Legendary Locals: Part 3
“Lucrezia Borgia,” Jane Percy, the Duchess of Northumberland laughs when asked who she’d love to invite to the gardens. “I may know a lot about natural poisons, but I think she could teach me a thing or two.
To celebrate the launch of our new Chairman’s Collection journeys, where guests get to meet legendary locals around the world, including the duchess, we sent Luxury Gold’s content producer, Rachel Gee, to Alnwick Garden to find out more about the duchess, her life there and her iconic Poison Garden.
I meet the duchess at the entrance to the beautiful Alnwick Garden, overlooking its towering Grand Cascade water feature. She is dressed elegantly in a long, beige summer dress and sandals, perfect for the warm weather that welcome us. Along with her head gardener Trevor we start our journey around the grounds.
We soon get talking about the duchess’ family history and how ownership of the grounds came as a surprise. Though Alnwick Castle has been owned by the historic Percy family since 1345, Jane Percy never expected to become a duchess. While she was from an affluent family, she didn’t grow up as an aristocrat. It was only after her husband’s brother died unexpectedly that her husband inherited the duchy and she took this position.
By this time, the garden, which has always supported its local community, had fallen into despair, following WWII. The duchess set it upon herself to fix the garden and return it to its former glory, with some added perks. She wanted it to be unique, and with this introduced its famous poison garden.
The Garden today
Just as fascinating as her proposed visitor, Lucrezia Borgia, the Duchess of Northumberland, is famous for her work at Alnwick and on the Poison Garden in particular, one of the only gardens of its kind in the world.
While the medieval noblewoman Lucrezia owned a hollow ring which she used to poison drinks, the duchess’ work is much less risqué and involves fascinating guided tours of the deathly garden. A coffin, intimidating gates and skull-like décor make up its design, perfect for housing deadly plants such as Strychnos nux-vomica, hemlock and Ricinus communis.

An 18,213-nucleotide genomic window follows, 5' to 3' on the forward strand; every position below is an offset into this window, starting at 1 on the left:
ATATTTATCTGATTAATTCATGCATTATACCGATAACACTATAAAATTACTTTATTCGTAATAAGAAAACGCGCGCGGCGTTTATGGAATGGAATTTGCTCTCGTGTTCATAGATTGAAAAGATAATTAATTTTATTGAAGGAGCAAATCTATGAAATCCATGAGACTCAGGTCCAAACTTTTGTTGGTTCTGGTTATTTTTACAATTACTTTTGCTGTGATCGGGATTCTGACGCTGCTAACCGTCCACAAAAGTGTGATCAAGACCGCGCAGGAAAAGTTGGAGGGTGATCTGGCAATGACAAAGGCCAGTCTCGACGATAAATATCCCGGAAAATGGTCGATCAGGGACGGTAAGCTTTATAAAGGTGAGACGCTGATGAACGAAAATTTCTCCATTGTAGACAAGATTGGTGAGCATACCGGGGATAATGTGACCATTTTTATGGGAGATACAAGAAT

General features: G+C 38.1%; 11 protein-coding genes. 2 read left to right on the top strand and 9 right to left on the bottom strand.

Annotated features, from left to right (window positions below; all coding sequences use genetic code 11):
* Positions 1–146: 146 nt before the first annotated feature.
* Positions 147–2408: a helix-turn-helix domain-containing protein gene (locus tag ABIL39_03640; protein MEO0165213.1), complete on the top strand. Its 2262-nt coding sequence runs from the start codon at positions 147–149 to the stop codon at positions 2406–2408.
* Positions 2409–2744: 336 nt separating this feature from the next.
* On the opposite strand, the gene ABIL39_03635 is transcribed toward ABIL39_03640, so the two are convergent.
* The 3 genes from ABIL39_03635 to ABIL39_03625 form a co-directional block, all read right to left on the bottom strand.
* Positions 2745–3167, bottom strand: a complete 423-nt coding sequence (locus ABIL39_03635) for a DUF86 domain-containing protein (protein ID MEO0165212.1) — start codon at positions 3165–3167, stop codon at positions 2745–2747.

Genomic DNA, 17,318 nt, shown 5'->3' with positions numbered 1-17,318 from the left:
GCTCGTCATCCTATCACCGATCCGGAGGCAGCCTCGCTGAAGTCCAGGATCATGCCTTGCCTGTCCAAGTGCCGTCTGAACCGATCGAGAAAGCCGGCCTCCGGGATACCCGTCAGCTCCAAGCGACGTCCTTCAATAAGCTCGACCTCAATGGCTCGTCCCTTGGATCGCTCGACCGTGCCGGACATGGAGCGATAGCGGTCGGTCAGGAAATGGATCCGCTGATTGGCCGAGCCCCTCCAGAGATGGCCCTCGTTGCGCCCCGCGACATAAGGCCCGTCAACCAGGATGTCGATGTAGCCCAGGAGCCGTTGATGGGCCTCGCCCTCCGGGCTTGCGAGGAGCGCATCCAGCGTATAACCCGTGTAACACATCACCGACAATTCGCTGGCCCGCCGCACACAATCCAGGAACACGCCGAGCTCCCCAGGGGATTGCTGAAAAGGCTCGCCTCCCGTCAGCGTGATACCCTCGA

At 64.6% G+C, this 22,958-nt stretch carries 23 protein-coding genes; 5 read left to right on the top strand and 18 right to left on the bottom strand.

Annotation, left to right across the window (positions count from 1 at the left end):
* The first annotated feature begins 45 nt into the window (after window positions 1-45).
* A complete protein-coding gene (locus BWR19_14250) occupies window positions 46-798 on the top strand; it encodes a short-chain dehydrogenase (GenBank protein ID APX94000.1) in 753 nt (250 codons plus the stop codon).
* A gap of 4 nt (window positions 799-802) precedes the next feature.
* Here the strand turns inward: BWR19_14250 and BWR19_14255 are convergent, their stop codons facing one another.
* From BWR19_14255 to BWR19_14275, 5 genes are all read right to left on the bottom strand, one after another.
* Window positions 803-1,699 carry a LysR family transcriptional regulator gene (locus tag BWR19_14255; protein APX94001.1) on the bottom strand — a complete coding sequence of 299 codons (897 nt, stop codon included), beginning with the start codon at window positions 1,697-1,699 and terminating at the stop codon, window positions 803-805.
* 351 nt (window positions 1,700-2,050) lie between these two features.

“I began work on the garden over 23 years ago and it’s been a fulltime job ever since,” the duchess tells me.
The Garden is home to one of the largest treehouses in the world, which the duchess has turned into a rustic restaurant. It also houses the biggest cherry orchard in the world, which holds 350 Tai-Haku trees. It is little surprise this picturesque spot happens to be the duchess’ favourite place to relax in the gardens. Sat on one of the swinging chairs with the blossoms falling around her, she tells me it’s her favourite place to read a good book.
And just as her garden defies tradition, her interests are just as unique:
“My favourite book is Elements of Murder by John Emsley, a professor of criminology. I was delighted when I found out he was coming to the Alnwick Garden to give a lecture.”
While her favourite spot may be among the cherry blossoms, roses are her favourite flowers.
“My dream bouquet would have to consist of Jude the Obscure roses and David Austin roses – they have a wonderful apricot smell,” she explains.
It is clear to see the duchess is at home at Alnwick. Working closely with her head gardener to oversee community projects and their upkeep, Alnwick Garden now thrives on its individuality and the passion the duchess holds for its restoration, upkeep and position in the community.
“What word best describes Alnwick Garden? Extraordinary, because there is nothing ordinary about it. It is unlike anything else you’ll see in the world,” she confidently affirms – and I agree.